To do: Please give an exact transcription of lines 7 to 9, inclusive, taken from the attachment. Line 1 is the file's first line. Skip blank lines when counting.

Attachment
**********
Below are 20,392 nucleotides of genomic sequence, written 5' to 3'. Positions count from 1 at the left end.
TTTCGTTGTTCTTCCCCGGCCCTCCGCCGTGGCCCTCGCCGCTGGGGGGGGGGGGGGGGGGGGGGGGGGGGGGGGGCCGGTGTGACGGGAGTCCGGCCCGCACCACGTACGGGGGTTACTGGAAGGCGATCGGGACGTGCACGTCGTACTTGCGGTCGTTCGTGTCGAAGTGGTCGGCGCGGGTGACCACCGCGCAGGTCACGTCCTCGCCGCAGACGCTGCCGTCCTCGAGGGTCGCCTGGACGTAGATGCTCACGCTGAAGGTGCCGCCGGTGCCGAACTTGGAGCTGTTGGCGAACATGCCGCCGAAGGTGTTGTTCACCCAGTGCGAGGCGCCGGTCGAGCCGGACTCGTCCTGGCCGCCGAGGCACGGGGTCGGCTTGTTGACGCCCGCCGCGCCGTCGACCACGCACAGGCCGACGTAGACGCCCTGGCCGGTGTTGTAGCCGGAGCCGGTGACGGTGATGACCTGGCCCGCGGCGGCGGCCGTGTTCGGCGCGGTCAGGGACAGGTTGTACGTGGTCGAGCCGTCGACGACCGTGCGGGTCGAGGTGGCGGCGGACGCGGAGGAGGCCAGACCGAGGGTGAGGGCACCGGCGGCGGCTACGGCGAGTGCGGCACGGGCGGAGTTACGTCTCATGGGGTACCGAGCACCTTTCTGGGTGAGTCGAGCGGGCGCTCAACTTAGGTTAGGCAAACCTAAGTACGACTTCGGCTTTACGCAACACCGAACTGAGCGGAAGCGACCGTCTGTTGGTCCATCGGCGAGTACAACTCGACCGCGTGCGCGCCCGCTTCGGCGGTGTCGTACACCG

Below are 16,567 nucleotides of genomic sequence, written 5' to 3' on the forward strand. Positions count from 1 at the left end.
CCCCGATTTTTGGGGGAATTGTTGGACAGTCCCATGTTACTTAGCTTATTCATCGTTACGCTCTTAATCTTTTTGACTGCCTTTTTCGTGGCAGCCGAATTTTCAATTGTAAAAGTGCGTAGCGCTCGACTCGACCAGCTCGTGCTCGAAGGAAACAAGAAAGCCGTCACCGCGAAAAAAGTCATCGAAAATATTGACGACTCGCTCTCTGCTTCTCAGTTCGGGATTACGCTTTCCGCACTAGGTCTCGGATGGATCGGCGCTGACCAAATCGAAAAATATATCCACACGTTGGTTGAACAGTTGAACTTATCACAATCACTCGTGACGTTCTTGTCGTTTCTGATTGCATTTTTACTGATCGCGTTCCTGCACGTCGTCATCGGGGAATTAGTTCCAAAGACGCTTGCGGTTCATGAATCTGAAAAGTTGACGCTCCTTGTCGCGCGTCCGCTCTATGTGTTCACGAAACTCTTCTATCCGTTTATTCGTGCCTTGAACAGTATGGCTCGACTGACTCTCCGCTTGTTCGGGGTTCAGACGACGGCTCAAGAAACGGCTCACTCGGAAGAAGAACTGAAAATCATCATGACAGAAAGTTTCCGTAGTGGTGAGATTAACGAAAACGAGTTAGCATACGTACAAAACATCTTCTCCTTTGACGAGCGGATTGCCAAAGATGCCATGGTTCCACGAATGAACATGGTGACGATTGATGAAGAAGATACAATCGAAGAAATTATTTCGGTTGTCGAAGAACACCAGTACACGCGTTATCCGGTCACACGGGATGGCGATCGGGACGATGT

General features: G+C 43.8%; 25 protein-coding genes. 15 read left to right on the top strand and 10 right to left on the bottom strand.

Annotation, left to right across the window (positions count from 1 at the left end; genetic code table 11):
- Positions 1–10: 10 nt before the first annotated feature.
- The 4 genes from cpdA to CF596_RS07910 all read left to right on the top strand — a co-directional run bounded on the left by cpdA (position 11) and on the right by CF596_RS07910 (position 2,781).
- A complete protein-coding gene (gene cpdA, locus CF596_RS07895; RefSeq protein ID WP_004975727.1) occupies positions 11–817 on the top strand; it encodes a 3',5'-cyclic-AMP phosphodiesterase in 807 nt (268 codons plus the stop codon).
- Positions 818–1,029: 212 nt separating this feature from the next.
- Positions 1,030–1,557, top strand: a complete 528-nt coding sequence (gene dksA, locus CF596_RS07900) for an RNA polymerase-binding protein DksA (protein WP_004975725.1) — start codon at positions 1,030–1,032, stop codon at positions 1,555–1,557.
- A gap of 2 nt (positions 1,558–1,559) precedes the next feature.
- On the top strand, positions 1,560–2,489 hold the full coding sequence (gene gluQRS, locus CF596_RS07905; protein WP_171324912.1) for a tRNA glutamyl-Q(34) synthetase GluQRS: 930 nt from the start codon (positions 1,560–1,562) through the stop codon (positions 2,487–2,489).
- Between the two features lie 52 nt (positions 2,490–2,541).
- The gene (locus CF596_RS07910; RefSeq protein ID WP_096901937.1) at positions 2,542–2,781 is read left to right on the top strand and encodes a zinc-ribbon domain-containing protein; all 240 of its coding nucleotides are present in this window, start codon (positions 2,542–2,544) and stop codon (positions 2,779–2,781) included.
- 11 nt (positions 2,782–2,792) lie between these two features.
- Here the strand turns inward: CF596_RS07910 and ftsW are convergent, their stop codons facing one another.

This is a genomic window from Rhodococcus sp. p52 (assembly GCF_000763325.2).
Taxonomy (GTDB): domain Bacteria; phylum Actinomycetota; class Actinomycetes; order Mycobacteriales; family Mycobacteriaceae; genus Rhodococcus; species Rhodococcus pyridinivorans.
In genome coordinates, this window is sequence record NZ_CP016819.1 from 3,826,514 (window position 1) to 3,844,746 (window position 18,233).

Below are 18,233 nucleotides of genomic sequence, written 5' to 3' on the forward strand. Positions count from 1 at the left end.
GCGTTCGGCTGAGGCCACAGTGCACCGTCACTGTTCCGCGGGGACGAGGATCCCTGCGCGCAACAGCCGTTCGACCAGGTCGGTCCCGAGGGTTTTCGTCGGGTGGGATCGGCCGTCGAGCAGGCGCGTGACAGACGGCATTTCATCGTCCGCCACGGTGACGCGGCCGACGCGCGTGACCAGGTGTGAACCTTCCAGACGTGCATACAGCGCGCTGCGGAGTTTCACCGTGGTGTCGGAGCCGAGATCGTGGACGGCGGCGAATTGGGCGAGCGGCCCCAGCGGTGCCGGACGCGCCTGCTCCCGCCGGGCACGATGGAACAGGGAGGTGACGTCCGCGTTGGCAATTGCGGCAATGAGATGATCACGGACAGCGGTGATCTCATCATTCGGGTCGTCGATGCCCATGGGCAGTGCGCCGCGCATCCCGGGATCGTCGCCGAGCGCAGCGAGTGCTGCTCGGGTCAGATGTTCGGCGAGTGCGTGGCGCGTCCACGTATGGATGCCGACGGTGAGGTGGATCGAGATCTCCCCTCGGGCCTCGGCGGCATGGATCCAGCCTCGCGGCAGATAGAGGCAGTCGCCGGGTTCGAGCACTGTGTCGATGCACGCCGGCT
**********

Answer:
- Positions 1–10: 10 nt before the first annotated feature.
- The 4 genes from cpdA to CF596_RS07910 all read left to right on the top strand — a co-directional run bounded on the left by cpdA (position 11) and on the right by CF596_RS07910 (position 2,781).
- A complete protein-coding gene (gene cpdA, locus CF596_RS07895; RefSeq protein ID WP_004975727.1) occupies positions 11–817 on the top strand; it encodes a 3',5'-cyclic-AMP phosphodiesterase in 807 nt (268 codons plus the stop codon).